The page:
The boy’s name is Edward and we have been sponsoring him since he was 12 years old. One of my greatest joys has been meeting Edward face-to-face and telling him how much he is loved by us and by God. Even though it was not possible to adopt him, we immediately considered him part of our family. Edward is now 18 years old. He is tall, kind, and has an infectious smile. He is a hard worker that has excelled in school despite having to catch-up on all subjects. Edward is a caring leader among the other children in the orphanage and wants to honor Jesus with his life. I thank God for being able to witness his transformation; physically, emotionally, and spiritually. I just returned from a missions trip where we sat down and talk through some exciting college plans.
Last month my church's children’s ministry was focusing on the environment of Love and Respect. This environment, from Michelle Anthony’s Spiritual Parenting book, recognizes that children need both love and respect in order to be free to both receive and give God’s grace. Without love, our faith becomes futile. Without respect, our self-esteem falters. Children, like Edward, who are deprived of both, are at a serious disadvantage. No family is going to get this perfect, but we should all be striving to let love and respect reign in our homes. The Apostle Paul reminds us in Romans 12:10 (NLT) to, “Love each other with genuine affection, and take delight in honoring each other.” As parents, we will be more effective if we model this for our children instead of demanding it from them.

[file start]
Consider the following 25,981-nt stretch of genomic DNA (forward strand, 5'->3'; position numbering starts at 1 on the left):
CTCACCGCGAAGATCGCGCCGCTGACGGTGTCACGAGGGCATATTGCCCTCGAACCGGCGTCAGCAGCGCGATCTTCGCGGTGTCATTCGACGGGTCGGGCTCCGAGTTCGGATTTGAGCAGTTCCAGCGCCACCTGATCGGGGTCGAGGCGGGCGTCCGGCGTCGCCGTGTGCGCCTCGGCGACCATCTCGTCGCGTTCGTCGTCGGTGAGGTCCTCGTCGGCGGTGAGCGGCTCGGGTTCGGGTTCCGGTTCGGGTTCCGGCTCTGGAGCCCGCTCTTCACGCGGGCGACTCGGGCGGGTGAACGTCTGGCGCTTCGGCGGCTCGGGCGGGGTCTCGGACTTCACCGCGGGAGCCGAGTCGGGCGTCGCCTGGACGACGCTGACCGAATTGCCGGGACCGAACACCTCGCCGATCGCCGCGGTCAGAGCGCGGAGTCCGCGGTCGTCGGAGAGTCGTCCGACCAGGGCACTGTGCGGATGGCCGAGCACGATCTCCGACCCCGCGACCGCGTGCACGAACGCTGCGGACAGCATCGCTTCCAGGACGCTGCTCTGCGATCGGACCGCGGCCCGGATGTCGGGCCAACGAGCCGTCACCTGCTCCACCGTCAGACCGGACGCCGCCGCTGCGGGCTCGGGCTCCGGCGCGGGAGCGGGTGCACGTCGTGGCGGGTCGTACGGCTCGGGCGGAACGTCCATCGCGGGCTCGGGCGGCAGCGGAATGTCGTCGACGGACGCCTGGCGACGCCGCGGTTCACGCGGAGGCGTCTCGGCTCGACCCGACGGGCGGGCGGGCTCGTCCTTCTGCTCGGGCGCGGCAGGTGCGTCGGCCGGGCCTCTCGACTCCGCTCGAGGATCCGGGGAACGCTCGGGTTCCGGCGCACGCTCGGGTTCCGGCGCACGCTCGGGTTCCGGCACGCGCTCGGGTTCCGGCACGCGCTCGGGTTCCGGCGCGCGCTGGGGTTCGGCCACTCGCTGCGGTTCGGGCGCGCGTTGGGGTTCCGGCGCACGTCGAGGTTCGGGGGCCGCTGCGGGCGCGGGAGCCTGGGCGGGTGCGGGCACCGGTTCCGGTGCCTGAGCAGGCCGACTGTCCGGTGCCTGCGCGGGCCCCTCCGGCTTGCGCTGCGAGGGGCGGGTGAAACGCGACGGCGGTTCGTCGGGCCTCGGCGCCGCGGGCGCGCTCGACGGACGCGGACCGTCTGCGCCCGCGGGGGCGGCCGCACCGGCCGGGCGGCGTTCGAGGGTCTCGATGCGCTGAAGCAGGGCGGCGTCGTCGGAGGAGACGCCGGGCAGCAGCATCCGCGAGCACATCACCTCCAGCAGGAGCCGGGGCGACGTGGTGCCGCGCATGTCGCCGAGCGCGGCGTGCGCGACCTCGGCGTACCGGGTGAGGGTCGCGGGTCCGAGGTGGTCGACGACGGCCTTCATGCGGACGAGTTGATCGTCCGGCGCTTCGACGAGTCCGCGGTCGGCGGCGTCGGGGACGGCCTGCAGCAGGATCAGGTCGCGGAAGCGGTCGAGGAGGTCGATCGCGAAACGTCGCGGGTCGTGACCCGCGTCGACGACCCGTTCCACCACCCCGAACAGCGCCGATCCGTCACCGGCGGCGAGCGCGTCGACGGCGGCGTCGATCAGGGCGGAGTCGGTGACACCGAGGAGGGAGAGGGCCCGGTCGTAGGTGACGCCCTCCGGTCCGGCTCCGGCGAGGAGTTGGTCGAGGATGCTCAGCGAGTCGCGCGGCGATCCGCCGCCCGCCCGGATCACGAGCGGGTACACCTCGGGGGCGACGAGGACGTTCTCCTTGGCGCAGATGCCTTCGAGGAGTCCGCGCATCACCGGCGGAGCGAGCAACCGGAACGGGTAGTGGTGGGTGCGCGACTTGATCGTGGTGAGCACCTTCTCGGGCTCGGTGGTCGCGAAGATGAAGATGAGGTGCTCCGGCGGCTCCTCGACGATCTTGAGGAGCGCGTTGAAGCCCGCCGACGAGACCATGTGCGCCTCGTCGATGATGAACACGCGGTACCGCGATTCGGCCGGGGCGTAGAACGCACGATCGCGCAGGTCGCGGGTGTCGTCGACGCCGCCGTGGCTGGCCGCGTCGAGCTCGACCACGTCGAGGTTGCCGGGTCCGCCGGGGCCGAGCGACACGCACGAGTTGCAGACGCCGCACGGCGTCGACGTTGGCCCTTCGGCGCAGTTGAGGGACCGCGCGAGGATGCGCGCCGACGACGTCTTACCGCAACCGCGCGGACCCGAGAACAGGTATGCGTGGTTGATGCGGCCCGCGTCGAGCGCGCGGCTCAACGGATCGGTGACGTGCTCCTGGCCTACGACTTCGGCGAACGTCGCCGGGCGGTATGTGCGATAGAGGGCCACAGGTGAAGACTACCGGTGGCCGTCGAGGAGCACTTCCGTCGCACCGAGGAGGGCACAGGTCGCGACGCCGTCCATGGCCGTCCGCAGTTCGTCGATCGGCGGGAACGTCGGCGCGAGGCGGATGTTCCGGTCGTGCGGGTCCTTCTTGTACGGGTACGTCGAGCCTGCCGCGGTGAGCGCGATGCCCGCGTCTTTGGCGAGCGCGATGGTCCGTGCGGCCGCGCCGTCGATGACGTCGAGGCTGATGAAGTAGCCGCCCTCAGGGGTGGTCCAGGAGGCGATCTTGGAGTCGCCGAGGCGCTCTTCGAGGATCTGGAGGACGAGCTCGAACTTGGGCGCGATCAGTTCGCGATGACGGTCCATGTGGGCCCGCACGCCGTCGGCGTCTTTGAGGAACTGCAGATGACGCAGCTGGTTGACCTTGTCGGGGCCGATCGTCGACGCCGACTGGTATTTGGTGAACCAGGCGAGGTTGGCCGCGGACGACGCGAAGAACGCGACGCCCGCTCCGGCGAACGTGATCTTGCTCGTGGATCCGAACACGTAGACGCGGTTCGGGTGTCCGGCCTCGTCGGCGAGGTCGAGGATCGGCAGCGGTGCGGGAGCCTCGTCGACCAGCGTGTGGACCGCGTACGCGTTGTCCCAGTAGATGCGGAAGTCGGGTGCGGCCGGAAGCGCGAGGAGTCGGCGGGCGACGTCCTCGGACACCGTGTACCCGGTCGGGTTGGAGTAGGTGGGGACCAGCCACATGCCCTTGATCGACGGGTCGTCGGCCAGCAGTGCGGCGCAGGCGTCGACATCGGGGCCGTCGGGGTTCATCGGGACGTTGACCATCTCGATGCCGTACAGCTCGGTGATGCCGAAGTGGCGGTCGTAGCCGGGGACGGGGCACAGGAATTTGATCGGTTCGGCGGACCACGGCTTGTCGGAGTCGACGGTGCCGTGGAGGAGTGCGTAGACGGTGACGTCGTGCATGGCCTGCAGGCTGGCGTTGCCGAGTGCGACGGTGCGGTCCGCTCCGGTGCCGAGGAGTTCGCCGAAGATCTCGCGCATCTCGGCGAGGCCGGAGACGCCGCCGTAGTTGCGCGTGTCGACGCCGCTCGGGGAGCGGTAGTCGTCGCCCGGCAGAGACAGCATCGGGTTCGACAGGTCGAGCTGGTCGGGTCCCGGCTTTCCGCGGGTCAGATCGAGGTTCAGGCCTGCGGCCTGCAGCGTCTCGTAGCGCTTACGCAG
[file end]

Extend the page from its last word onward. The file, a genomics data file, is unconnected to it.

Now that summer has ended, we are managing all the responsibilities of school. This can bring a new level of busyness and stress for us and our children. I pray that our focus on love and respect will keep us grounded in what matters most.